What You Need to Know About Buying an REO Property in 2020

IL real estate attorney, Illinois real estate lawyer, If you are trying to find a new home at a good price, you might have family and friends mentioning that you try to find a foreclosure property. In theory, this is not a bad idea. A home that is for sale because the current owner defaulted on his or her mortgage could sell for far below market value. In the wake of COVID-19, however, foreclosures have all but stopped, thanks largely to a moratorium put in place on foreclosures on federally insured mortgages. Private lenders have mostly followed suit, which means that there are probably not many foreclosure properties available. The good news is that you may have another option for finding a good value: a real estate owned home, more commonly known as an REO property.

What Is an REO Property?

When a home is foreclosed on due to default on the mortgage, the lender (or current holder of the mortgage loan) will eventually seize the home and attempt to sell it. This sale usually takes place at a public auction. In most cases, a foreclosure auction does not give participants the opportunity to see the property or inspect the home ahead of time. This means that bidders are effectively making offers on a property about which they know very little. Additionally, the highest bidder is usually required to pay cash for the property at the time of the auction. Financing is uncommon at foreclosure auctions.

With all of this in mind, some foreclosure auctions do not result in the sale of the home. If the property does not sell, it still belongs to the bank or lender. At this point, the home is considered real estate owned or REO.

Buying an REO Home

Once a property becomes REO, the bank will usually start to take steps to sell the home. After all, the lender already lost money on the defaulted mortgage, so there is a vested interest in making some of that money back. An REO transaction is handled in much the same way as a standard real estate deal. The bank may enlist the help of a real estate agent to get the home listed on the “normal” listings. Prospective buyers can see the home and have it inspected. They can also make regular offers and arrange financing instead of having to frantically outbid other buyers at the auction.

Most REO properties are sold “as is,” which means that any repairs that need to be done will usually be the buyer’s responsibility. The selling lender is unlikely to arrange for the repairs or to drop the price to account for them. Therefore, it is advisable to include a contingency clause with your offer that gives the option of canceling the deal if the inspection reveals that the repair bill will be more than you can handle.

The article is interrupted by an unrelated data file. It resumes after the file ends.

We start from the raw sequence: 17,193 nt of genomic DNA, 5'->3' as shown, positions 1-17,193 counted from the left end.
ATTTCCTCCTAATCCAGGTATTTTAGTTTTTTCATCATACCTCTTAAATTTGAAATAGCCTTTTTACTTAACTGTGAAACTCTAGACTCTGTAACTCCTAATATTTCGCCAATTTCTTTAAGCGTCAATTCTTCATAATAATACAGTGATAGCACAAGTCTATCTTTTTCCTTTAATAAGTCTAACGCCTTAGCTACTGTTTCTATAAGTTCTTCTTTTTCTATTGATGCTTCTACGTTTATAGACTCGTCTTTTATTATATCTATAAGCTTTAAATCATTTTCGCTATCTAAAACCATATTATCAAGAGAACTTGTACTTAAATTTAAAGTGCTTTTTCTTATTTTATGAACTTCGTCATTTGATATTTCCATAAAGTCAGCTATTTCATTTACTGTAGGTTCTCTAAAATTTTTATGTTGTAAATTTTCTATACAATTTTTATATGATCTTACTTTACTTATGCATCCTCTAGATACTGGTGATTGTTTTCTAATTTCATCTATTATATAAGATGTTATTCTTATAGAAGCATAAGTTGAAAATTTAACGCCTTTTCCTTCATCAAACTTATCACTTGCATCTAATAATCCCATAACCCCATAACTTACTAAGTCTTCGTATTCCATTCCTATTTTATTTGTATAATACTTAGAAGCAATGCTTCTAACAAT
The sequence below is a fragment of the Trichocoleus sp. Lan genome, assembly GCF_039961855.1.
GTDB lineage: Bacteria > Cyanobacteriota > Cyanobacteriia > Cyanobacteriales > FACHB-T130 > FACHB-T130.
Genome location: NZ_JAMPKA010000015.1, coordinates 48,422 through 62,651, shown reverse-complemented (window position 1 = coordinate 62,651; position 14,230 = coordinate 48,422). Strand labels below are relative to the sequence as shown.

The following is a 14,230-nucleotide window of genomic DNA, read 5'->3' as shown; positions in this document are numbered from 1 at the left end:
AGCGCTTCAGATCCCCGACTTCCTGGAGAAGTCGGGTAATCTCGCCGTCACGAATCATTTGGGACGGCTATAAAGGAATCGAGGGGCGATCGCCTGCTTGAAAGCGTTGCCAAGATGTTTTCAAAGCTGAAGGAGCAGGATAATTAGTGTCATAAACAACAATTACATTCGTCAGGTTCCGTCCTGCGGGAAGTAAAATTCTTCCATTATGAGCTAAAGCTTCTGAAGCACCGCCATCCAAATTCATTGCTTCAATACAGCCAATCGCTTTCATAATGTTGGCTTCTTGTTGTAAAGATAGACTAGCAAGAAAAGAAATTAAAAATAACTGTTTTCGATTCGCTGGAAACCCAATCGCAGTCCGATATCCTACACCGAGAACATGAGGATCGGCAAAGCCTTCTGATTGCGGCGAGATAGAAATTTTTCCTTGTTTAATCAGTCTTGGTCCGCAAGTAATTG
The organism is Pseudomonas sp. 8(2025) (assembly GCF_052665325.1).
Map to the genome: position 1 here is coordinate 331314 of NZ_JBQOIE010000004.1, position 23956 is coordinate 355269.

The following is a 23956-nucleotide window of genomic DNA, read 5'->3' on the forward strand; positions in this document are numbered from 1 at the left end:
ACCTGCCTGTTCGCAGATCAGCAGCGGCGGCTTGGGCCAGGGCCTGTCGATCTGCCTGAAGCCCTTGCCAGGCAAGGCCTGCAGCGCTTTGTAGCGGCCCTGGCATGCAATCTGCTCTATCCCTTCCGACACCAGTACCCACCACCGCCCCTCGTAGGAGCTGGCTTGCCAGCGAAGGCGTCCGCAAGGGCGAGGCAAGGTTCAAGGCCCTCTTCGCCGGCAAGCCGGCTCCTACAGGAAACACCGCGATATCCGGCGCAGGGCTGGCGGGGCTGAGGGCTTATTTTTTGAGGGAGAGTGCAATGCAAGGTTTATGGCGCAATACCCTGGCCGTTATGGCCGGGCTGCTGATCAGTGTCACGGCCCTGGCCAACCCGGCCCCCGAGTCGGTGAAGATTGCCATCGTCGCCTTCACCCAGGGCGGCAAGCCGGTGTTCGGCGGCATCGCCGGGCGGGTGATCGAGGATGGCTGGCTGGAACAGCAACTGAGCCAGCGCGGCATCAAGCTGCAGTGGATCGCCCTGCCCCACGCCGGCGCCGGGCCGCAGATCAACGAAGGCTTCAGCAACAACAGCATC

Why an REO Property Might Work Now

As the Chicago region and the rest of the country slowly starts to open back up again amidst concerns regarding COVID-19, the real estate market has suddenly flooded with people looking to buy a new home. In fact, the influx of prospective buyers has, by most accounts, tilted the market pretty substantially in favor of those with homes to sell. It can be tough to buy a home in a “seller’s market,” as prices are often higher, and sellers are less willing to include extra considerations in the deal compared to sale in a “buyer’s market.”

While there are significantly fewer foreclosures in process right now, a seller’s market gives lenders the incentive to get their REO properties listed and up for sale. REO properties are still typically priced on the lower end of the price range for comparable listings, so you might be able to find a great deal even in a seller’s market.

Call a Wheaton Real Estate Lawyer for Guidance

As things start to get back to some semblance of normal in the wake of COVID-19, lenders will be seeking to move REO homes as quickly as they can. While deals are out there, the process of buying an REO property can be complex. Contact an experienced DuPage County residential real estate attorney to get the help you need. Call 630-665-2500 for a confidential consultation at Stock, Carlson & Duff LLC today.

 

Sources:

https://www.investopedia.com/terms/r/realestateowned.asp

https://www.forbes.com/sites/forbesrealestatecouncil/2020/09/21/a-newfound-reality-buyers-currently-outnumber-sellers-in-housing-market/

https://www.washingtonpost.com/business/2020/09/10/home-prices-reach-record-high/